“Learn how to connect to your ancestors and receive the benefits that come from veneration―deeper spirituality, more love in your life, better outcomes in creative pursuits, powerful magic and spellwork, and an improved sense of wellness. Filled with hands-on techniques and tips, Honoring Your Ancestors shows you how to create an ancestor altar so you can work with ancestors of all kinds. Author Mallorie Vaudoise also shares fascinating ideas for incorporating rituals, spells, family recipes, and even practices like music and dancing to help you open this wonderful new dimension of your spiritual journey. Ancestor veneration is one of the most widespread spiritual practices in the world. This book shares the important distinctions between working with blood ancestors, lineage ancestors, and affinity ancestors while helping you recognize the signs that your ancestors are responding to your petitions and offerings. You will also explore important topics like mediumship and ancestral trauma so you can be sure to develop a veneration practice that’s uplifting and affirming for you.”
Laura’s Note: My ancestors are mostly of Italian descent, and when they came to the US from Italy many of their traditions and parts of the culture were intentionally not passed down to their children and grandchildren. As I explore my spirituality, it is important for me to reconnect with my own ancestors and derive my practices in a non-appropriative way. This book is part of the studying that I’ll be doing, along with attending an ancestral wisdom school to reconnect with my Southern Italian ancestral ways (Blood + Belonging) starting in the fall.
“A collection of essays spanning politics, criticism, and feminism from one of the most-watched young cultural observers of her generation, Roxane Gay. “Pink is my favorite color. I used to say my favorite color was black to be cool, but it is pink—all shades of pink. If I have an accessory, it is probably pink. I read Vogue, and I’m not doing it ironically, though it might seem that way. I once live-tweeted the September issue.” In these funny and insightful essays, Roxane Gay takes us through the journey of her evolution as a woman (Sweet Valley High) of color (The Help) while also taking readers on a ride through culture of the last few years (Girls, Django in Chains) and commenting on the state of feminism today (abortion, Chris Brown). The portrait that emerges is not only one of an incredibly insightful woman continually growing to understand herself and our society, but also one of our culture. Bad Feminist is a sharp, funny, and spot-on look at the ways in which the culture we consume becomes who we are, and an inspiring call-to-arms of all the ways we still need to do better, coming from one of our most interesting and important cultural critics.”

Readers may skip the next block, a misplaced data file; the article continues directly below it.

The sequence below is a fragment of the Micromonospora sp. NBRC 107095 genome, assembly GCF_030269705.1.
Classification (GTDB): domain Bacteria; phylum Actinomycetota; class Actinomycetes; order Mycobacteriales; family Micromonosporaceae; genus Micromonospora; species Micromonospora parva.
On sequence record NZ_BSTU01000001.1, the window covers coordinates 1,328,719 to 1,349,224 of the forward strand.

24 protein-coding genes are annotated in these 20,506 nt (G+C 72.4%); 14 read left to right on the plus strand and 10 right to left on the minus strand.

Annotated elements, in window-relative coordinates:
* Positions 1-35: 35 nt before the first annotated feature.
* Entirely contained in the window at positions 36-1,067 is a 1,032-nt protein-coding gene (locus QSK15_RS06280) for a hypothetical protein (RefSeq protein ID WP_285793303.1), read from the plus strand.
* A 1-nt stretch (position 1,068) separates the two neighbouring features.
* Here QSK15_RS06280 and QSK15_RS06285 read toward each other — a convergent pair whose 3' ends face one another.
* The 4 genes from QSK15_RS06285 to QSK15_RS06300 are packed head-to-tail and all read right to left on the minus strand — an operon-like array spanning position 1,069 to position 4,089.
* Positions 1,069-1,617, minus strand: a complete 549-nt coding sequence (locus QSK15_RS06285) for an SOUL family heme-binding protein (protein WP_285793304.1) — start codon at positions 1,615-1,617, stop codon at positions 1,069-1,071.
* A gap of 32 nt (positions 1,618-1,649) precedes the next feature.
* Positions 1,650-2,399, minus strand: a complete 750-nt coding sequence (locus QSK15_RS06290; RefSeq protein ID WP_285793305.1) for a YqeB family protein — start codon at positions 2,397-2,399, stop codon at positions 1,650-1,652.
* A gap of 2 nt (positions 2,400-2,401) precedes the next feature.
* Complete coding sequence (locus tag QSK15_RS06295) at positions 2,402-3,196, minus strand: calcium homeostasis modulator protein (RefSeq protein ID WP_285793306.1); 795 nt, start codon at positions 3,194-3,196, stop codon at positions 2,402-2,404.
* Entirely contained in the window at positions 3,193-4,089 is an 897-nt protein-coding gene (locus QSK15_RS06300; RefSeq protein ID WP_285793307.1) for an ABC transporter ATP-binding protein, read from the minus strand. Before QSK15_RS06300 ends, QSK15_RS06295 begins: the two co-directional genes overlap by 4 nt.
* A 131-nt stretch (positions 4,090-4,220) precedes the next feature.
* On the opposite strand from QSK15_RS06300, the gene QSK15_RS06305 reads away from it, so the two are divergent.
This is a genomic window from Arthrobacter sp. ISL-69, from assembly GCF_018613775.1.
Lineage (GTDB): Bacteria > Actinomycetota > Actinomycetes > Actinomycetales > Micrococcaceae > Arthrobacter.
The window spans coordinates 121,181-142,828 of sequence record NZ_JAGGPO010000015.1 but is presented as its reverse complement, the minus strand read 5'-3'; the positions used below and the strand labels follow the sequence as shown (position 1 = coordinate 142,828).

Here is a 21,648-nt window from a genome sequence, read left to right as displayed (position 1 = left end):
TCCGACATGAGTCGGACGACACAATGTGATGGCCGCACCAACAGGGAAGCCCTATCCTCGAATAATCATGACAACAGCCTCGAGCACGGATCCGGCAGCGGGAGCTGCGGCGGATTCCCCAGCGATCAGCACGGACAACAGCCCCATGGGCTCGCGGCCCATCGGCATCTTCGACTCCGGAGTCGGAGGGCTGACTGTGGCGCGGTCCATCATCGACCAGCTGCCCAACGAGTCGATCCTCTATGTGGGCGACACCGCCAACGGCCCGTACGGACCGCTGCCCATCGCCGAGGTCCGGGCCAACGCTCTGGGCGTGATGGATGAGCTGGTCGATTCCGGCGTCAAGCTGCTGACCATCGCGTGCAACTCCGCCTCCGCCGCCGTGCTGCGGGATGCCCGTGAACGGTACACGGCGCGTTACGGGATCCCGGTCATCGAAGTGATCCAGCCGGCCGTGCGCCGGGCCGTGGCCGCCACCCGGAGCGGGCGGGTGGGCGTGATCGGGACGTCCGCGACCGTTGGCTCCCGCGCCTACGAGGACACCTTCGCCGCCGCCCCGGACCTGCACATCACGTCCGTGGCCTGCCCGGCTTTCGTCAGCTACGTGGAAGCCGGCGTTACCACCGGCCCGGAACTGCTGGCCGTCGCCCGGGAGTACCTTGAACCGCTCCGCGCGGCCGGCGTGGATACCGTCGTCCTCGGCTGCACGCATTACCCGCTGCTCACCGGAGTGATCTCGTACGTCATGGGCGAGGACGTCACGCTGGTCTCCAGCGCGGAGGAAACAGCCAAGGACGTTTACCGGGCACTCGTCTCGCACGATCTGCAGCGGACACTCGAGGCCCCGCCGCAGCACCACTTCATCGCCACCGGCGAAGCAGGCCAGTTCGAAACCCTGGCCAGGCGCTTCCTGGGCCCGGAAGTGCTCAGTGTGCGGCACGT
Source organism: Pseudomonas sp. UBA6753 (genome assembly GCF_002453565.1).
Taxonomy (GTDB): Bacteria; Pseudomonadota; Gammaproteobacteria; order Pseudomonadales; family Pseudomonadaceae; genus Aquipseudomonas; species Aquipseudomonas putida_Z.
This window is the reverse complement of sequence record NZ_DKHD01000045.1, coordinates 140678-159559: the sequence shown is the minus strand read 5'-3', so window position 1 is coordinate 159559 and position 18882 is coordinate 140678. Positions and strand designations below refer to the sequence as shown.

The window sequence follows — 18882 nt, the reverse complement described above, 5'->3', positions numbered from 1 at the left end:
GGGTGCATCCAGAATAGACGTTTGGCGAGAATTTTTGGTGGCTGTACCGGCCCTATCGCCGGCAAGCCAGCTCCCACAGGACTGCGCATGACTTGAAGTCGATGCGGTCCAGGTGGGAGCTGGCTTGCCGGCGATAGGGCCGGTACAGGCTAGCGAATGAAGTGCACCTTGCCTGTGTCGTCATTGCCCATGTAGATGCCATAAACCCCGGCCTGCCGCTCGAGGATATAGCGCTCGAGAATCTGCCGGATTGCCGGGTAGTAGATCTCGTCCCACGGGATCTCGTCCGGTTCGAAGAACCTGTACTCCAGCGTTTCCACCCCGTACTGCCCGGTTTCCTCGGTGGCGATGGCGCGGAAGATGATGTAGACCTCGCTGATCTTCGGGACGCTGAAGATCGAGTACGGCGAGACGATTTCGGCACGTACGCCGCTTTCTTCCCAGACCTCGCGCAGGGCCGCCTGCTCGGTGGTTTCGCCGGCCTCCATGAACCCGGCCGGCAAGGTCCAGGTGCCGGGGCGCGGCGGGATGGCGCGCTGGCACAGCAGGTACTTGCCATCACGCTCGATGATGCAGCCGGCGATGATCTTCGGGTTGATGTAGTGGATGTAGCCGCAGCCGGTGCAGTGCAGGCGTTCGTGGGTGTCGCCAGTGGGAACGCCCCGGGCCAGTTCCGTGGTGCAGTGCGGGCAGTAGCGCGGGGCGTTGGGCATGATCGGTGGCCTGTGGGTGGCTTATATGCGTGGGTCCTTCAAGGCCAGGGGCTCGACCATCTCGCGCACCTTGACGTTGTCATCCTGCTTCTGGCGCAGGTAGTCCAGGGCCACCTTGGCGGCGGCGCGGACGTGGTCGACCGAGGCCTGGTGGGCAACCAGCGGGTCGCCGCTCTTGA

Laura’s Note: Short essays on feminism are my fave. And Roxane Gay is brilliant.
9. The Body Is Not An Apology- Sonya Renee Taylor
“Humans are a varied and divergent bunch with all manner of beliefs, morals, and bodies. Systems of oppression thrive off our inability to make peace with difference and injure the relationship we have with our own bodies. The Body Is Not an Apology offers radical self-love as the balm to heal the wounds inflicted by these violent systems. World-renowned activist and poet Sonya Renee Taylor invites us to reconnect with the radical origins of our minds and bodies and celebrate our collective, enduring strength. As we awaken to our own indoctrinated body shame, we feel inspired to awaken others and to interrupt the systems that perpetuate body shame and oppression against all bodies. When we act from this truth on a global scale, we usher in the transformative opportunity of radical self-love, which is the opportunity for a more just, equitable, and compassionate world–for us all.”
Laura’s Note: I got the audiobook for this one. I recently attended a workshop where Sonya Renee Taylor did a reading, and I was mesmerized by her voice and her words. And we can all use a little (a lot) more body love every damn day.
(Quoted descriptions from Amazon. Links are not affiliate links, just provided for your convenience if you’re interested in checking them out!)
Until Next Time,